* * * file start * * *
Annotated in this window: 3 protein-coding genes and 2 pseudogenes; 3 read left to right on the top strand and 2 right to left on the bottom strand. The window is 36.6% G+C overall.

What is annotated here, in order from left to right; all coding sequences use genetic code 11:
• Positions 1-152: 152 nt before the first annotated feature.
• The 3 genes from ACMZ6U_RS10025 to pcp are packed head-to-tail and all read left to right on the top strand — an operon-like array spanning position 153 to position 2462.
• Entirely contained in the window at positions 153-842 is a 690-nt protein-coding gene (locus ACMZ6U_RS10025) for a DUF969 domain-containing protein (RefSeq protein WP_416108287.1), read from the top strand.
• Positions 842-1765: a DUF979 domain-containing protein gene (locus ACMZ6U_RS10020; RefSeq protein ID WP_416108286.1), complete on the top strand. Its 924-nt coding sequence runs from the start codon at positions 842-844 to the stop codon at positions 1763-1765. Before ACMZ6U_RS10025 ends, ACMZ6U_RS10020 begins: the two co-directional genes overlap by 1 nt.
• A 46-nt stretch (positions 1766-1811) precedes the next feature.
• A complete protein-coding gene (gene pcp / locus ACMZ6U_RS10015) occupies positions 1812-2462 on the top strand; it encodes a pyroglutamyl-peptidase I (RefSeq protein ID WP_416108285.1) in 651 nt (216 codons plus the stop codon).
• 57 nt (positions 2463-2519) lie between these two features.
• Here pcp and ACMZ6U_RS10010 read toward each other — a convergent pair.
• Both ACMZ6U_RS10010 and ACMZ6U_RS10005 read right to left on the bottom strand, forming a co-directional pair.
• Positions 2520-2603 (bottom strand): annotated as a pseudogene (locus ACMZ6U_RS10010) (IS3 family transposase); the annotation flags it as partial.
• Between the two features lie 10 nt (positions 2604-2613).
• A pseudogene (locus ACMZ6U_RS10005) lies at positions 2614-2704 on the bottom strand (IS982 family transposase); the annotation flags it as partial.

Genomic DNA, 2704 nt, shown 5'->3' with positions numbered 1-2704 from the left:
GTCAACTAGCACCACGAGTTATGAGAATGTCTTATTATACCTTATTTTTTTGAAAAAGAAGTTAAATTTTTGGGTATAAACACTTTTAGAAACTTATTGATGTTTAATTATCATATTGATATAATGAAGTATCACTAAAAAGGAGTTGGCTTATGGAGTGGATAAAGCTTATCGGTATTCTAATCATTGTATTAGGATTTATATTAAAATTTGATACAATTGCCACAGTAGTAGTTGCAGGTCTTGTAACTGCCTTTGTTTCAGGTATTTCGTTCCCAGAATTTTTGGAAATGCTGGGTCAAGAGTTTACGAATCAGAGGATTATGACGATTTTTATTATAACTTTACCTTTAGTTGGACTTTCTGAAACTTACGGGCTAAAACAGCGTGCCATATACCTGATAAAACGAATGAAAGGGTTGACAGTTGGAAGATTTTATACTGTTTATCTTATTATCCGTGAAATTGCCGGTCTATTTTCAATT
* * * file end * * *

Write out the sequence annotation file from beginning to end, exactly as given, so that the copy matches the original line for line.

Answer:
Annotated in this window: 3 protein-coding genes and 2 pseudogenes; 3 read left to right on the top strand and 2 right to left on the bottom strand. The window is 36.6% G+C overall.

What is annotated here, in order from left to right; all coding sequences use genetic code 11:
• Positions 1-152: 152 nt before the first annotated feature.
• The 3 genes from ACMZ6U_RS10025 to pcp are packed head-to-tail and all read left to right on the top strand — an operon-like array spanning position 153 to position 2462.
• Entirely contained in the window at positions 153-842 is a 690-nt protein-coding gene (locus ACMZ6U_RS10025) for a DUF969 domain-containing protein (RefSeq protein WP_416108287.1), read from the top strand.
• Positions 842-1765: a DUF979 domain-containing protein gene (locus ACMZ6U_RS10020; RefSeq protein ID WP_416108286.1), complete on the top strand. Its 924-nt coding sequence runs from the start codon at positions 842-844 to the stop codon at positions 1763-1765. Before ACMZ6U_RS10025 ends, ACMZ6U_RS10020 begins: the two co-directional genes overlap by 1 nt.
• A 46-nt stretch (positions 1766-1811) precedes the next feature.
• A complete protein-coding gene (gene pcp / locus ACMZ6U_RS10015) occupies positions 1812-2462 on the top strand; it encodes a pyroglutamyl-peptidase I (RefSeq protein ID WP_416108285.1) in 651 nt (216 codons plus the stop codon).
• 57 nt (positions 2463-2519) lie between these two features.
• Here pcp and ACMZ6U_RS10010 read toward each other — a convergent pair.
• Both ACMZ6U_RS10010 and ACMZ6U_RS10005 read right to left on the bottom strand, forming a co-directional pair.
• Positions 2520-2603 (bottom strand): annotated as a pseudogene (locus ACMZ6U_RS10010) (IS3 family transposase); the annotation flags it as partial.
• Between the two features lie 10 nt (positions 2604-2613).
• A pseudogene (locus ACMZ6U_RS10005) lies at positions 2614-2704 on the bottom strand (IS982 family transposase); the annotation flags it as partial.

Genomic DNA, 2704 nt, shown 5'->3' with positions numbered 1-2704 from the left:
GTCAACTAGCACCACGAGTTATGAGAATGTCTTATTATACCTTATTTTTTTGAAAAAGAAGTTAAATTTTTGGGTATAAACACTTTTAGAAACTTATTGATGTTTAATTATCATATTGATATAATGAAGTATCACTAAAAAGGAGTTGGCTTATGGAGTGGATAAAGCTTATCGGTATTCTAATCATTGTATTAGGATTTATATTAAAATTTGATACAATTGCCACAGTAGTAGTTGCAGGTCTTGTAACTGCCTTTGTTTCAGGTATTTCGTTCCCAGAATTTTTGGAAATGCTGGGTCAAGAGTTTACGAATCAGAGGATTATGACGATTTTTATTATAACTTTACCTTTAGTTGGACTTTCTGAAACTTACGGGCTAAAACAGCGTGCCATATACCTGATAAAACGAATGAAAGGGTTGACAGTTGGAAGATTTTATACTGTTTATCTTATTATCCGTGAAATTGCCGGTCTATTTTCAATT